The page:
The Food and Drug Administration on Wednesday approved a futuristic new approach to treating cancer, clearing a Novartis therapy that has produced unprecedented results in patients with a rare and deadly cancer.

The treatment, called a CAR-T, is made by harvesting patients’ white blood cells and rewiring them to home in on tumors. Novartis’s product is the first CAR-T therapy to come before the FDA, leading a pack of novel treatments that promise to change the standard of care for certain aggressive blood cancers.

Novartis’s therapy is approved to treat children and young adults with relapsed acute lymphoblastic leukemia. It will be marketed as Kymriah.

In a clinical trial, Kymriah left 83 percent of participants cancer-free after three months, results oncologists have hailed as a major advance for patients with few other options. The most frequent side effect was an inflammatory storm called cytokine release syndrome, a reaction to CAR-T that can prove fatal in some patients but is commonly controlled with immunosuppressant drugs.

“I think this is most exciting thing I’ve seen in my lifetime,” said Dr. Tim Cripe, an oncologist with Nationwide Children’s Hospital, at an FDA meeting on Kymriah in July.

Now the question now turns to price. Novartis did not immediately disclose how much it intends to charge for Kymriah, but analysts expect it to cost as much as $700,000 for a course of treatment, and the Swiss drug maker has already come under pressure from a patient advocacy group.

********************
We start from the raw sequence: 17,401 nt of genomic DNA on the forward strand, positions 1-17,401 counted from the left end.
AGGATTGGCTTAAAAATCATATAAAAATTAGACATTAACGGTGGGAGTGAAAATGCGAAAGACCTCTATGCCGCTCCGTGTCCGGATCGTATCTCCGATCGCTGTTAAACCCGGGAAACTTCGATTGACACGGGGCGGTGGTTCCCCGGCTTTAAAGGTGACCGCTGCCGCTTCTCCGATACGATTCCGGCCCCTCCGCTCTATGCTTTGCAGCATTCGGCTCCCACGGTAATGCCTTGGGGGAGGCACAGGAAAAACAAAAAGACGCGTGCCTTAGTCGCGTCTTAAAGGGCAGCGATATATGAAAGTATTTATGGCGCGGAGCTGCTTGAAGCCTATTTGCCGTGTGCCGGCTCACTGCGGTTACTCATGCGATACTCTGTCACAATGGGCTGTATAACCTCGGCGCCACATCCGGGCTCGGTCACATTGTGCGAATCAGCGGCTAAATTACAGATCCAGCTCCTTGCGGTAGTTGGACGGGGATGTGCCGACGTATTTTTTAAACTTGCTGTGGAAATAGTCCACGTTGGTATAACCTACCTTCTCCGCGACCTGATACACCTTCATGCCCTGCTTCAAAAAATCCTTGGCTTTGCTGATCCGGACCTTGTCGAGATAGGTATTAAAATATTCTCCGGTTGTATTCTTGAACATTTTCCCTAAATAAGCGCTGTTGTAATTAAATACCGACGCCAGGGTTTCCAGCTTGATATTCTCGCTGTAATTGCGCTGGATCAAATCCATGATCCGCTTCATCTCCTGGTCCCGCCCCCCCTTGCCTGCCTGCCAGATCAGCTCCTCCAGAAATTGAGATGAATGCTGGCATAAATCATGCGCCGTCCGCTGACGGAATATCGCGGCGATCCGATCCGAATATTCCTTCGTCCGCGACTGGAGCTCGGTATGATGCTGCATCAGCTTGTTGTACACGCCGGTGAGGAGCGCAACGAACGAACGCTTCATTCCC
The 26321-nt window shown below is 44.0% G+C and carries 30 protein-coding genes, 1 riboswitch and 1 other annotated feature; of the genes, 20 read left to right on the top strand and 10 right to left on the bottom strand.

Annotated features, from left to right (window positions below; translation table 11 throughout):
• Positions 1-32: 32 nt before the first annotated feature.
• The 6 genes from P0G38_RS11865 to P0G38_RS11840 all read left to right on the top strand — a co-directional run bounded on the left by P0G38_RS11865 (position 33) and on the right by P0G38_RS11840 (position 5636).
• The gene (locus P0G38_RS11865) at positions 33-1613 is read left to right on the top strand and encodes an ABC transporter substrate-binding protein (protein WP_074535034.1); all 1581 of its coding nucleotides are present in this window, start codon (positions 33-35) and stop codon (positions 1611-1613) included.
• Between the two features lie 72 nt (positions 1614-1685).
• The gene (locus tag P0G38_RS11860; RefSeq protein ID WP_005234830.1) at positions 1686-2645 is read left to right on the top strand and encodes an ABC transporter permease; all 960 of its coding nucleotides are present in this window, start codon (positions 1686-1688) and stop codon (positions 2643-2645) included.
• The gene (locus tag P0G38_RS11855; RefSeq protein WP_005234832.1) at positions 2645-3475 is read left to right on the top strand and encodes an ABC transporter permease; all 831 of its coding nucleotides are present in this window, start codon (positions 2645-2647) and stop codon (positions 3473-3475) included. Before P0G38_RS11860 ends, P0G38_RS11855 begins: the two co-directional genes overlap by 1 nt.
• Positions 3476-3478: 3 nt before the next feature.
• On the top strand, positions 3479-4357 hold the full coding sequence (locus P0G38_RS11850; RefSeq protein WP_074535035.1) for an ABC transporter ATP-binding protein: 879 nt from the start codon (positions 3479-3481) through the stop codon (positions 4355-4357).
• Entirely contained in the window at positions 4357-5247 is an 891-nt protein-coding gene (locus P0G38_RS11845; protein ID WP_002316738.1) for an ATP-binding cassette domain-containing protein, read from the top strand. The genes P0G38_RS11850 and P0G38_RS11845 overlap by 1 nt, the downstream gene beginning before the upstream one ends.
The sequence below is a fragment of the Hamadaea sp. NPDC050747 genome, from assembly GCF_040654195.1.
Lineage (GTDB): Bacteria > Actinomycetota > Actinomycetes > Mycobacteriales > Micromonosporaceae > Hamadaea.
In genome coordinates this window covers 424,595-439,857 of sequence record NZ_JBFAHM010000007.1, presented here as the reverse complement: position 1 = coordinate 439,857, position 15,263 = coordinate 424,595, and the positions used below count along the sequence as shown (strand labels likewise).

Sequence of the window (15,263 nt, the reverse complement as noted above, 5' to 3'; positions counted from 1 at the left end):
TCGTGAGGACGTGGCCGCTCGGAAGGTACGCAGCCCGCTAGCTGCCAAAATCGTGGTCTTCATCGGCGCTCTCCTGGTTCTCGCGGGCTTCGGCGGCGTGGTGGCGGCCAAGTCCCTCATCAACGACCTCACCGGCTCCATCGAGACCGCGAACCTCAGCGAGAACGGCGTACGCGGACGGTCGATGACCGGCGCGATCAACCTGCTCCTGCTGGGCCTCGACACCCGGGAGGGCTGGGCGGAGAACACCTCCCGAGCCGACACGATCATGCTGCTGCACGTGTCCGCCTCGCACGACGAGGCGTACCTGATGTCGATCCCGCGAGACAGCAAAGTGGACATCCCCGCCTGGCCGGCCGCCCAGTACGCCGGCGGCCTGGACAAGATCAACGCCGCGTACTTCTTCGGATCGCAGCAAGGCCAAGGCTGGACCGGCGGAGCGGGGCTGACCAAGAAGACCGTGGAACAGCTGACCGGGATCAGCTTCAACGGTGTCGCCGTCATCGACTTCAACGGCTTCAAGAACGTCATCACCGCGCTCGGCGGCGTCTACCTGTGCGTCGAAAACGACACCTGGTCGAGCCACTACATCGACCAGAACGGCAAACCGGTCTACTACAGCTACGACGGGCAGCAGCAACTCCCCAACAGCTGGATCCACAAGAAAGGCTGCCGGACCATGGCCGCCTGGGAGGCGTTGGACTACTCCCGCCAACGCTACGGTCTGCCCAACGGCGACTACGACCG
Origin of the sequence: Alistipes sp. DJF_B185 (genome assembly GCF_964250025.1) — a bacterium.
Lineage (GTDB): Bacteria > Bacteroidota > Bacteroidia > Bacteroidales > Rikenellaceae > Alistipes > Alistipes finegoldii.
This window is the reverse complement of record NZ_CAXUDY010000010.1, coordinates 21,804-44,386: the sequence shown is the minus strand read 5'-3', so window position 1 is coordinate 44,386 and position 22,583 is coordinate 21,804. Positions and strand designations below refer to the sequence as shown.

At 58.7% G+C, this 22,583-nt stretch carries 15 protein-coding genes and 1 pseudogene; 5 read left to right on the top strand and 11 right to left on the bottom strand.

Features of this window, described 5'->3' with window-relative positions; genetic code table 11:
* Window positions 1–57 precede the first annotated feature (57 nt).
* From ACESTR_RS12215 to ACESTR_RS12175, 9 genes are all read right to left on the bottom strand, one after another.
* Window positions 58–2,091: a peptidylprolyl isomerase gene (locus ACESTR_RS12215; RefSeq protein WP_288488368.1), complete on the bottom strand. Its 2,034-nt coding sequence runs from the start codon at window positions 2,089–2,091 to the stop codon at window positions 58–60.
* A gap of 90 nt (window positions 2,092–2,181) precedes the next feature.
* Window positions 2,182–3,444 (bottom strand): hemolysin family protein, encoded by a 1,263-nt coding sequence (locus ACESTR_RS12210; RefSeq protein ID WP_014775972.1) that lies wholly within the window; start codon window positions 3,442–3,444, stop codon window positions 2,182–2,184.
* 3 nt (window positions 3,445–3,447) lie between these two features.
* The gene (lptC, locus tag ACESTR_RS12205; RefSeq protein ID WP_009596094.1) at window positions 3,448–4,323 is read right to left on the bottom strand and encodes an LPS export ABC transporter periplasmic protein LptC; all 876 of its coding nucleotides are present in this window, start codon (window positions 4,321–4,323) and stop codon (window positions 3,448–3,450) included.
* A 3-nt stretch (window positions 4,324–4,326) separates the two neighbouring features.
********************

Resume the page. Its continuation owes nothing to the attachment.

In what is perhaps an effort to assuage cost concerns, Novartis said Wednesday that it is working with Medicare on a system in which the government would only pay for CAR-T treatments if patients respond within a month.

Unlike well-understood pills and commonly injected biotech drugs, CAR-T presents a radical new paradigm for doctors, regulators, and payers. Each dose is custom-tailored for an individual patient, requiring a complex process in which human cells must be safely ferried across the country, reliably re-engineered, and soundly returned.

And it remains unclear is just how lucrative a business opportunity Kymriah presents, whatever the price. There are about 3,100 new cases of ALL each year, but roughly 70 percent can be pushed into remission by standard therapy. That could leave just a few hundred patients who might be eligible for Novartis’s therapy, casting doubt on whether the company can get an outsize return on what will be a substantial manufacturing investment.

Republished with permission from STAT. This article originally appeared on August 30, 2017